Its not Egg specific, and is not necessary to your plans just now. But do put a Thermapen on your wish list. Its easily the best thermometer I've ever used. I keep it on hand for everything. I might even use it more than my knives. Potato done yet? Yup. Bread done? No, gotta couple minutes more. Chicken done enough to be safe? Got it!

  • Ragtop99Ragtop99 Posts: 1,113
    nolaegghead said:
    The Thermapen by Thermoworks is the best instant read.  For grate/food constant monitoring, the Maverick ET732 is popular with a remote sensor, water resistant transmitter and it's cheap, but the probes suck - they use thermistors, which aren't as steam resistant as thermocouples, which is what the Thermoworks TW8060 uses.  The Maverick's cables and connectors are consumer grade.  The thermocouples in the The TW8060 cost almost as much as the whole Maverick.  It's because they cost more to make.
    It would be great if Thermoworks made the TW8060 in a wireless version.  With their quality, as long as they kept it under $200, I would have chosen that over a $60 Maverick.  At the point I'm going to walk outside to see what's going on, I can live with their $20 meat probe (TW362B) and the egg's built in thermometer.
    Cooking on an XL and Medium in Bethesda, MD.
  • No break in necessary.  My first few cooks were things I wouldn't get too upset about if they were overcooked some, chicken, fish, until I got used to temp control.  Congrats and good luck.  Send Pictures.

    Damascus, VA.  Friendliest town on the Appalachian Trail.

    LBGE Aug 2012, SBGE Feb 2014

  • Nola... Egg arrived. Looked at the review for the TW8060. Thanks - no brainer.
  • nolaeggheadnolaegghead Posts: 11,176
    Sweet!  It's like Christmas in October!
    ______________________________________________
    This is my signature line just so you're not confused.
    Large and Medium BGE, two turntables and a microphone, my friend.
    New Orleans, LA - we know how to eat 

  • SigPSigP Posts: 25
    733102243 said:

    I bit the bullet - ...

    Thanks in advance

    I also bit the bullet last weekend, but after only a week of deliberation and due diligence. I saw the display at Ace Hardware weekend before last and had never heard of the BGE (or ceramic cookers in general). I thought the concept was fantastic. Talked to a salesperson. She had one and raved about it. I came home and did the research and went back and bought it this weekend. Made some jerk chicken on it and loved it. There is a learning curve. Getting the temp adjusted takes a touch but I think I have the basics down. Looking to try a brisket this coming weekend. I'll let you know how it goes...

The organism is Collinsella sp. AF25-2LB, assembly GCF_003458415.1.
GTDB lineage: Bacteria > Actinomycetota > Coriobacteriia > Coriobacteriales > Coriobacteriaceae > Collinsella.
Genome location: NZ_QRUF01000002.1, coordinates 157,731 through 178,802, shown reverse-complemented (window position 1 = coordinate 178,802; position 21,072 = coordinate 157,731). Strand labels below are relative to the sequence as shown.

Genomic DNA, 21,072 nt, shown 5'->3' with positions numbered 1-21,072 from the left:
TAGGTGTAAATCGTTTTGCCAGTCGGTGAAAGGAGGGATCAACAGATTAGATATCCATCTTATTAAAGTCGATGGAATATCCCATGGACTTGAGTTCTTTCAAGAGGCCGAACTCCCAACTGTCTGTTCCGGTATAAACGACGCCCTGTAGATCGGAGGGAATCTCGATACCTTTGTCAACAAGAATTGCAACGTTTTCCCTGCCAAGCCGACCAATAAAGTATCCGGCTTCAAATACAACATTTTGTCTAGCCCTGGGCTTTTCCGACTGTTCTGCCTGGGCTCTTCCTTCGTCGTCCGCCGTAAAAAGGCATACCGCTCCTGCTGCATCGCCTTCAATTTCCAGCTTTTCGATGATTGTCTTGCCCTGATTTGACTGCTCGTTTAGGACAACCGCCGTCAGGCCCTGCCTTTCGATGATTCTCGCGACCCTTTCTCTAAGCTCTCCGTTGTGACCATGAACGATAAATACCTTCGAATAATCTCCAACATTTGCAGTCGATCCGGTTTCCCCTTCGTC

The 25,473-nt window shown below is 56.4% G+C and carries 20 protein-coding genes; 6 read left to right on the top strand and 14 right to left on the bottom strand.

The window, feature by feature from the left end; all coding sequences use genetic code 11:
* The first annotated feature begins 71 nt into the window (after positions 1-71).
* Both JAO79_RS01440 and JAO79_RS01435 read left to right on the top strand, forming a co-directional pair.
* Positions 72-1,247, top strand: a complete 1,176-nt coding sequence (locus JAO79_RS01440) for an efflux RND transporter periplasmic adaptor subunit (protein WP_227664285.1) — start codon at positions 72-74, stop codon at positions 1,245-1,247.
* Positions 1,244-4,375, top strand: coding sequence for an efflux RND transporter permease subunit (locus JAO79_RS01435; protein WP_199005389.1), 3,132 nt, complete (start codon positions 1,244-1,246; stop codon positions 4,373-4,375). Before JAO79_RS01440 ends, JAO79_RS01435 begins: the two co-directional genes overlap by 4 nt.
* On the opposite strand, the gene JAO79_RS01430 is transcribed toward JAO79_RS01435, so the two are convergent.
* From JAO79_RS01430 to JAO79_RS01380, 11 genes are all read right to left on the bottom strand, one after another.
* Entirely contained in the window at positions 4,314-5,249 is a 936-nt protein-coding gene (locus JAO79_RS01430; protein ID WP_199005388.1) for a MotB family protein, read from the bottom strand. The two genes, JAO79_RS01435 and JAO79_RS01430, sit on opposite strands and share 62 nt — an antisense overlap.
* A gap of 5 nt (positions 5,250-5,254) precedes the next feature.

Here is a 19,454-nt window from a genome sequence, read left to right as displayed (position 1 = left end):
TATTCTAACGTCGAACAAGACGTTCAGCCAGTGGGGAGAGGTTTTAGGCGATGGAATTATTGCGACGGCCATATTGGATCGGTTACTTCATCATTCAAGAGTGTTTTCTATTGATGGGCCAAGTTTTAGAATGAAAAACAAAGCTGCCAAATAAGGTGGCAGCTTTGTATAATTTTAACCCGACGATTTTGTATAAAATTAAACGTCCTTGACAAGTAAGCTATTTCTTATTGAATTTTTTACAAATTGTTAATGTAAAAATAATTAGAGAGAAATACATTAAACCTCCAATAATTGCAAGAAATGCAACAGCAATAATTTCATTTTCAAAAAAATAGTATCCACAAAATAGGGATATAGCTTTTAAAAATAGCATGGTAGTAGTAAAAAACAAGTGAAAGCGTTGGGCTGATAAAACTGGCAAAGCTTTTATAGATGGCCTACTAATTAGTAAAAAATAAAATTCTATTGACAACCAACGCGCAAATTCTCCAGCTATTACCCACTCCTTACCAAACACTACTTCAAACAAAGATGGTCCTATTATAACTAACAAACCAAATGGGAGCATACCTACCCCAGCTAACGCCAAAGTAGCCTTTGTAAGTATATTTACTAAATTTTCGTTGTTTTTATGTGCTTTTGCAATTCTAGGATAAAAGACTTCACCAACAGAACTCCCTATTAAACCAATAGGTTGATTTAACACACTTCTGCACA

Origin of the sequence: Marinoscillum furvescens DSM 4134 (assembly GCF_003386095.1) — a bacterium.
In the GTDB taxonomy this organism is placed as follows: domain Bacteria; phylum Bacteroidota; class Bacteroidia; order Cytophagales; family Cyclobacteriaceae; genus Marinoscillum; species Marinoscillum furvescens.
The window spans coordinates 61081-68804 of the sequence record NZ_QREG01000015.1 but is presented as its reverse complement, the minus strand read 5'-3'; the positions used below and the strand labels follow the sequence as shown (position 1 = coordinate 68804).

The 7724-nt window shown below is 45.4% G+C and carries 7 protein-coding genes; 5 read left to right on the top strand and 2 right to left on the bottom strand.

• Am I an idiot? I had that sinking feeling as the temperature rose and the smoke got thicker...

    I had to tour the neighborhood and let the neighbors know the reason for the smoke.

    What is a good wood to charcoal ratio? I'm used to my gasser and smoke box. The chips never really burn.

    I put too many hickory lumps in - so I shut it down and once it's OUT, I will remove a good bit of the hickory. I used about 1/3 wood, the rest charcoal.

    Shoot - I could have bought a lot of barbecue from NC and had it shipped to California for the $1500 I paid ($150 to Jerry Brown's slush fund)...

    Thoughts? What's a good ratio of wood to lump?

  • SigP said:
    733102243 said:

    I bit the bullet - ...

    Thanks in advance

    There is a learning curve. Getting the temp adjusted takes a touch but I think I have the basics down.
    LOL - see my prior post... :-)
  • bertscampersbertscampers Posts: 136
    edited October 2012
    733102243 said:

    Am I an idiot? I had that sinking feeling as the temperature rose and the smoke got thicker...

    I had to tour the neighborhood and let the neighbors know the reason for the smoke.

    What is a good wood to charcoal ratio? I'm used to my gasser and smoke box. The chips never really burn.

    I put too many hickory lumps in - so I shut it down and once it's OUT, I will remove a good bit of the hickory. I used about 1/3 wood, the rest charcoal.

    Shoot - I could have bought a lot of barbecue from NC and had it shipped to California for the $1500 I paid ($150 to Jerry Brown's slush fund)...

    Thoughts? What's a good ratio of wood to lump?

    The charcoal itself has some flavour.  For longer cooks like ribs I put 2 chunks of wood.  For shorter cooks I use a handful of wood chips.  Remember let the thick smoke clear before putting food on.  When smoke smells good then its ready for food.

    Cheers
  • nolaeggheadnolaegghead Posts: 11,176
    I'd say about 1/2 oz chips to a pound of lump.  What's that - 1/32?  I can fill up with 8-10 pounds of lump.  I'd put about 6-8 oz chips or lump.  Maybe 2-4 lumps, depends on size.  More so, all depends on how much smoke flavor you want.  Sometimes I cook with no wood added. 
    ______________________________________________
    This is my signature line just so you're not confused.
    Large and Medium BGE, two turntables and a microphone, my friend.
    New Orleans, LA - we know how to eat